When the audit is finished, the IRS calculates an ‘inputed underpayment’ that the partnership owes the IRS. This will equal the understatement of income multiplied by the highest tax rate assessed during the year in question. By collecting directly from the partnership the IRS doesn’t have to track down and collect from individual partners through layers and layers of partnerships and entities.
It is the Partnership Representative who deals directly and exclusively with the IRS. An entity may be appointed to serve in this role, but an individual with a substantial presence in the United States also must be identified. In the eyes of the IRS the Partnership Representative has absolute authority to bind the partnership. Typically, an LLC Manager/Member or LP General Partner is listed, with the ability to later appoint a CPA or tax lawyer, if you desire, if an audit comes your way. If a Partnership Representative is not appointed in your operating document, the IRS may select anyone they want to serve in this key role.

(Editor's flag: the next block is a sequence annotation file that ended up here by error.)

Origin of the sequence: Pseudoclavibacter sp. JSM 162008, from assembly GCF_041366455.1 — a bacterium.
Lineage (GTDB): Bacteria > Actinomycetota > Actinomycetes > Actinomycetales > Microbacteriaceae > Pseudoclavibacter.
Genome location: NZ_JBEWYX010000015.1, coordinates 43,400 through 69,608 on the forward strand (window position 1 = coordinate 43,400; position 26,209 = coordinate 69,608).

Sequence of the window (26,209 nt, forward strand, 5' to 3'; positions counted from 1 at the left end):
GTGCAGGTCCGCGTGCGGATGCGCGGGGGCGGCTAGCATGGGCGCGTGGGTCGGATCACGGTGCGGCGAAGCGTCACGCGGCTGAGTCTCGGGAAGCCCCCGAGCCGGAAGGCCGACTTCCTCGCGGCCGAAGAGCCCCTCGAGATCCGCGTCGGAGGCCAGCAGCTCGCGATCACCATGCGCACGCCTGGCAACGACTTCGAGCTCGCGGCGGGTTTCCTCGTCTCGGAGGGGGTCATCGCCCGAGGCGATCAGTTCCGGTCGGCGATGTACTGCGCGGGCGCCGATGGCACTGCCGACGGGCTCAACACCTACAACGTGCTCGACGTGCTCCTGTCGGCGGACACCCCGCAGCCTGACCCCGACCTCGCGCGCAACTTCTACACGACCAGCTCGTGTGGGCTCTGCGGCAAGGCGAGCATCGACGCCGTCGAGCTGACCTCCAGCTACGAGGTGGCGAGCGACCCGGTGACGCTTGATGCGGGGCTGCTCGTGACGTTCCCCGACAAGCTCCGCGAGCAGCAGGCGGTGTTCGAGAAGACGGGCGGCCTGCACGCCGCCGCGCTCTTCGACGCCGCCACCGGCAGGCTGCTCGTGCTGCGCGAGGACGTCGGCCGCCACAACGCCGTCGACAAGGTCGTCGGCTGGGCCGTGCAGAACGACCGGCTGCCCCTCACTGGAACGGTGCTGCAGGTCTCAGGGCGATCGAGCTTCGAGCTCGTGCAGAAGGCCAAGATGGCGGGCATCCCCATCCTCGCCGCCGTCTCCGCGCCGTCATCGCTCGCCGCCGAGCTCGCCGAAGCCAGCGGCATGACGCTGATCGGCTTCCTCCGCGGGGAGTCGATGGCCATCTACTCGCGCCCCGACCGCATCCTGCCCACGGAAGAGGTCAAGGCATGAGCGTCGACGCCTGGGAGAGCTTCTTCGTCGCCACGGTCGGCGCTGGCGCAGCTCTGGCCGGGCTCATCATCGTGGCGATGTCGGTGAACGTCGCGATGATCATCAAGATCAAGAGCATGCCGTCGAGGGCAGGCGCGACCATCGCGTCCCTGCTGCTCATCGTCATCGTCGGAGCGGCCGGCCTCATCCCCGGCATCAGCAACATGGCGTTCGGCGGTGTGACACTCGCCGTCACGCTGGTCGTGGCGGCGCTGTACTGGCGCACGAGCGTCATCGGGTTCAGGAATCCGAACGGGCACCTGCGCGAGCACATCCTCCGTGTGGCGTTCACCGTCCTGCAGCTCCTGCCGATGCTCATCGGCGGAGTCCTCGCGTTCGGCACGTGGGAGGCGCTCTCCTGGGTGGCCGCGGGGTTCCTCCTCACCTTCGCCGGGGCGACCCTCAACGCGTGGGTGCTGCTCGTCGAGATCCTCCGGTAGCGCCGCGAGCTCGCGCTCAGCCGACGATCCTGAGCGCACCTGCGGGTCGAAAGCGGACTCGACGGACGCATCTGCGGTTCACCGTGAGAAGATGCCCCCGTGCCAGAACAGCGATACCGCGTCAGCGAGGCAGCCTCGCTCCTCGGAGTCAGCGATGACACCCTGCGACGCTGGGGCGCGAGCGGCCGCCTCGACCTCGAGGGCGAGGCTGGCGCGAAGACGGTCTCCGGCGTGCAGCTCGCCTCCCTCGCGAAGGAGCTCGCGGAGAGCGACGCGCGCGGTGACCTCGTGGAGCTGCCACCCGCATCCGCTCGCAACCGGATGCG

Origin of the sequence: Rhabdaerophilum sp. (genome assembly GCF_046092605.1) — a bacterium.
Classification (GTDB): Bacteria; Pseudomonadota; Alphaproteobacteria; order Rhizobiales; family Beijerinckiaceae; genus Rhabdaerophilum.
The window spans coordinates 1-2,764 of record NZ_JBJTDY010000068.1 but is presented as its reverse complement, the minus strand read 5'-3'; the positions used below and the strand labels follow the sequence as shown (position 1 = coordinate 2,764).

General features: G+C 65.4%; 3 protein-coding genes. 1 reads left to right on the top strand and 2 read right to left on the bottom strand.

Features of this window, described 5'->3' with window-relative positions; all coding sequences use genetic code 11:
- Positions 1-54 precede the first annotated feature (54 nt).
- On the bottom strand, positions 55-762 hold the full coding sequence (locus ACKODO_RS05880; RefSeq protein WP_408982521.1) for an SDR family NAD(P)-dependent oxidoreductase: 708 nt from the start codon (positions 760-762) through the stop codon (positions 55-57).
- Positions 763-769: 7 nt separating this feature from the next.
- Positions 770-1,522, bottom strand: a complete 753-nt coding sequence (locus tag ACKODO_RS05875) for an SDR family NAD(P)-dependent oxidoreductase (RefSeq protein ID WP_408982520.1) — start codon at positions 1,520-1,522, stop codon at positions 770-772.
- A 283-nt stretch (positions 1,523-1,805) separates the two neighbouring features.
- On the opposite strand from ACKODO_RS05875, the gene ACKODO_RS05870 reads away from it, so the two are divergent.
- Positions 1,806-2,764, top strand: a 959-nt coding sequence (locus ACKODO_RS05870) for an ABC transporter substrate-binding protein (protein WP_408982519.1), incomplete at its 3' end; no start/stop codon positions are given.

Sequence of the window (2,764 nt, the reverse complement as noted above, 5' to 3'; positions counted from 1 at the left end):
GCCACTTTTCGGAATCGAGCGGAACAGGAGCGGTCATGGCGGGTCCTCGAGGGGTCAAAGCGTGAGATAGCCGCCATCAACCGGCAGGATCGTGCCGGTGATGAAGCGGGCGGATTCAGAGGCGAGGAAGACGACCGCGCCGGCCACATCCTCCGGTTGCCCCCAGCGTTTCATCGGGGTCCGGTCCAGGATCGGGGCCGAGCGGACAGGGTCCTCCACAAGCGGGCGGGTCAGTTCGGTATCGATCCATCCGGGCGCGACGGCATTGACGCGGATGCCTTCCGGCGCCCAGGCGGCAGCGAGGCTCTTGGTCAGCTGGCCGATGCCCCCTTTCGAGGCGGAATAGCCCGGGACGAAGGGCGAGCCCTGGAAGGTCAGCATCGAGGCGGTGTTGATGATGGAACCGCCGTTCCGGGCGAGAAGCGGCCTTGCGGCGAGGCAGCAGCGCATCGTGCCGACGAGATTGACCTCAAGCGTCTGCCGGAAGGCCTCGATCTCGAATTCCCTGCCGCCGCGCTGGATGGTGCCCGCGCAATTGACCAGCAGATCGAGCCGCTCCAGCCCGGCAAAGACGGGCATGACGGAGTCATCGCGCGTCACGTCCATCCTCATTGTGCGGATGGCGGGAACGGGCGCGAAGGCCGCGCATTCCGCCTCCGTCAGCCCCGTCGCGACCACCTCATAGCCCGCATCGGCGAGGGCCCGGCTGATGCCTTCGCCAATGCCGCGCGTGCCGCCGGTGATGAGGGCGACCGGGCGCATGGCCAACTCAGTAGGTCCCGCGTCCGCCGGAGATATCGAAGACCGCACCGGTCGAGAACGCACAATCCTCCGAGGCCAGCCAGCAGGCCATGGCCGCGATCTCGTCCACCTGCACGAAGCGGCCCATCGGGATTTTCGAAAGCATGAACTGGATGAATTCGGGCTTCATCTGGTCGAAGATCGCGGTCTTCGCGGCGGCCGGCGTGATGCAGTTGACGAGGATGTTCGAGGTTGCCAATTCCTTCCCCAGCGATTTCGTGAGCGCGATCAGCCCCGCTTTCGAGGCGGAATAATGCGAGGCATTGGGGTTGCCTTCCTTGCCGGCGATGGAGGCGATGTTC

This is why you want to promptly amend your documents to appoint yourself or someone else who is on your side as the Partnership Representative. You don’t want the IRS making this decision for you.
There are other new technical rules in place which will only be necessary to know if you are ever audited. The only other general rule of import is that some small partnerships may opt out of the new rules.
For reasons we shall discuss, opting out is not your best choice.
Who Can Opt Out of the New Rules?
Partnerships with less than 100 eligible partners may elect out of the new rules and stay with the old ones. Eligible partners include individuals, C corporations and S corporations (but each S corporation shareholder counts towards the 99 partner limit).